How to sell a pizza store- where to start?

I’m looking for good information on how to sell a pizza store. My family and I operate a successful pizza operation, we currently operate 3 retail locations and wholesale to 7 “franchises” (stores that use our name and buy our dough/sauce/cheese, but not true franchises) and have been in business for over 35 years.

We are having problems with our newest location. The store has good sales numbers, however, the current operator can not seem to turn a profit. Unfortunately the store is too far away and we’re stretched a little too thin to operate it ourselves. We know that the problem is that the operator cannot properly manage his finances (ie, his payroll is around 42%). We have met with him and our accountants and he has not taken our advice on how to fix his problems and we have come to the conclusion that we need to sell the location (we own the store, the operator was going to buy it after a 2 year trial period of essentially running the store on his own).

After being in business for 35 years we still have not found a good way to find good operators or good a way to sell stores. Almost 100% of our “franchise” owners came from the inside, working at our locations for a number of years; however, for every good owner it seems like we go through 2 bad ones.

That being said, if anyone has any good advice on how to find a buyer then I would appreciate it. We’re looking to sell it as a “franchise” or to someone that wants to change the name if they like.

-Mike

Your best bet is to sell it to one of your other successful operators and carry the note for them. Next best is to sell it to one of your managers or assistant managers and, again, carry the note for them. In either case, after running it successfully for a bit, they should be able to go through SBA lending to take you out.

If you decide to go that route, your buy-sell agreement should include that they can not change the name or the product as long as they owe you money and you should maintain control of the phone number and have a security interest in the equipment.

The LL will probably want to keep you on the lease too. This is not necessarily a bad thing if you are carrying the note. You can set it up so that any default on the lease is also a default on the purchase of the business.

What part of the country are you in?

Thanks for the reply! We’ve asked our other operators and no one wants to take on the store because of the distance from their current locations (its about 45 minutes from any other of our locations).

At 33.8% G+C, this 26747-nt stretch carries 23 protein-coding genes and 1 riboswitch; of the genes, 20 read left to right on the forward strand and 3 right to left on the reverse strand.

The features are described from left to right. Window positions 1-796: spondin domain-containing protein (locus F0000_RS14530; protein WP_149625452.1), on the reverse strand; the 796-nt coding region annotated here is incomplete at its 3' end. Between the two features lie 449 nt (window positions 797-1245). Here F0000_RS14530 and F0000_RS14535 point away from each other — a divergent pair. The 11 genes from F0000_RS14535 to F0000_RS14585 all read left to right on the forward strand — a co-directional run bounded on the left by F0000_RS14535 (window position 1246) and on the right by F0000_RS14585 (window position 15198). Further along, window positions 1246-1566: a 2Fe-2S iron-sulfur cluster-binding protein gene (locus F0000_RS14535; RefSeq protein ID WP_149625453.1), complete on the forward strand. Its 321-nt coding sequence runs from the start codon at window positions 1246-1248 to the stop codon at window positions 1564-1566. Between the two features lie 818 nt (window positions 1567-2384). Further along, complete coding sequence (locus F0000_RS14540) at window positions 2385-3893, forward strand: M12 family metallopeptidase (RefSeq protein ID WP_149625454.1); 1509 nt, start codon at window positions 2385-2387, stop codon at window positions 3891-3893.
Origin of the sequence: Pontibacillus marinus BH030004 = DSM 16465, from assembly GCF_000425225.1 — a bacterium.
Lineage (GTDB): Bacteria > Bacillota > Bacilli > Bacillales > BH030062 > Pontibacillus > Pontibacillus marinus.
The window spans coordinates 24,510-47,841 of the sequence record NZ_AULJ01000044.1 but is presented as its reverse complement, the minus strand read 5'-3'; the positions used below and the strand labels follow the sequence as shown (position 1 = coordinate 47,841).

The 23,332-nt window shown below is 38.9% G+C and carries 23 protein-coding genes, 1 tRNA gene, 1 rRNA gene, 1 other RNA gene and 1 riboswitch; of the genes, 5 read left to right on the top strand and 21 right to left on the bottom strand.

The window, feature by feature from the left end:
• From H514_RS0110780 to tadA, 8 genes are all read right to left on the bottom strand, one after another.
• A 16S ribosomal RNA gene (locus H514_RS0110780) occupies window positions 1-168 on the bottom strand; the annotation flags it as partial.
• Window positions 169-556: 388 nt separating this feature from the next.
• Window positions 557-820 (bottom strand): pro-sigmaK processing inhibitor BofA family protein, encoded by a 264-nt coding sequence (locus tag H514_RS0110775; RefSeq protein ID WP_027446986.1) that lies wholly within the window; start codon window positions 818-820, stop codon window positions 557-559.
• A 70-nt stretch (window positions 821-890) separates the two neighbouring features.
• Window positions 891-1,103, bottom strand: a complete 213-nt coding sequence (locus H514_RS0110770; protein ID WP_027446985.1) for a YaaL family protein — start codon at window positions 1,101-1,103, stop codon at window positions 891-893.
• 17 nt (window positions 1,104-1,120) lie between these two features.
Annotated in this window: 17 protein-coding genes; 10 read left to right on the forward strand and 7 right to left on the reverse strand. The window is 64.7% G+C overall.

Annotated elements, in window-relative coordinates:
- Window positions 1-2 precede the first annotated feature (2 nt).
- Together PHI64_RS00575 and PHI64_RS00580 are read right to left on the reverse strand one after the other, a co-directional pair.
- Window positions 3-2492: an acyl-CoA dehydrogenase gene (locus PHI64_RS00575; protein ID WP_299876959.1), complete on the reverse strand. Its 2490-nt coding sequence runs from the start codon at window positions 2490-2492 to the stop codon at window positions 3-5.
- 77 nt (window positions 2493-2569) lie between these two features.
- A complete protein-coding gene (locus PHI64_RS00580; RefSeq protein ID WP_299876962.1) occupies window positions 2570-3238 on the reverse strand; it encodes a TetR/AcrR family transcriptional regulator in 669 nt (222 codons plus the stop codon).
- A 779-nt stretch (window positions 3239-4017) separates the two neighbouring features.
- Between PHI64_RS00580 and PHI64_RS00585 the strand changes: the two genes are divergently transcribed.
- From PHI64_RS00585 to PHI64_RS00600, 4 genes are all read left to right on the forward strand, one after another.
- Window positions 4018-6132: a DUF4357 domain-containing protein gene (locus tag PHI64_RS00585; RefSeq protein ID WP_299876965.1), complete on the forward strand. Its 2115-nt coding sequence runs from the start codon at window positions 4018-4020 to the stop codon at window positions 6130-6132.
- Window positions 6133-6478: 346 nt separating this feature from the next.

When we open up a new store we usually carry the note for one of our current managers and have them pay us back with small payments over a very long period of time. Unfortunately, we currently don’t have any managers that want the responsibility of their own store. Two of our best managers already had their own store at one point and ended up selling them back to us; I guess good managers don’t always equate to good owners.

The unique thing about this store is that we own the property and keep the rent very low and that the store has decent sales numbers (between $10-$11.5k weekly, after being in business for 3 years).

We’re in the Philadelphia, PA Suburbs

With those numbers, I am surprised that you can not find a solid manager for an operation like that! Have you considered increasing what you offer a manager to take the job? You might be able to recruit a successful manager from another operation with a combination of compensation and the opportunity to buy with seller financing. In any case, it sound to me like it should be a business that could find a buyer especially if the low rent is something you could live with long term.

If you, are presenting the business to potential buyers, you should produce a financial restatement that represents what the business results are if run as an independent location and with whatever rent you would propose offering to a buyer. If that means recalculating food cost to what it would be buying from Sysco etc, then include that as well. In general, businesses of the type most of own tend to sell on a multiple of seller’s discretionary earnings. Restating the earnings to show the cash flow a new owner can reasonably expect to benefit from is an important part of the package of information a buyer will need to evaluate the opportunity. Consider whether you would sell the property too. If so, it increases the likelihood of finding a strong buyer and also the range of financing options for a buyer is better.

I googled Philadelphia business brokers and found several that look like they handle the size business you are talking about. I would suggest that you contact a 2-3 of them that look promising based on their websites and ask for a meeting. Find someone you are comfortable with and ask lots of questions about how they market businesses, selling process, history. Ask for a couple of recent seller references. A good broker should be able to help put together the financial re-statement and should have sold some similar businesses in the past. By similar I mean other restaurants of more or less similar size not necessarily pizza businesses.

Would it be worth having a more serious “Sit Down” with the current operator and spell it out to him very clearly that his labor costs are killing him, and help him fix the issues.
Or are you already to the point where you don’t see it being fixable?

How the heck can he even keep the doors open with a 42% labor cost ratio? I start getting bent out of shape when mine exceeds 11% (9.5% labor cost today, and thats because I had 2 trainees on today)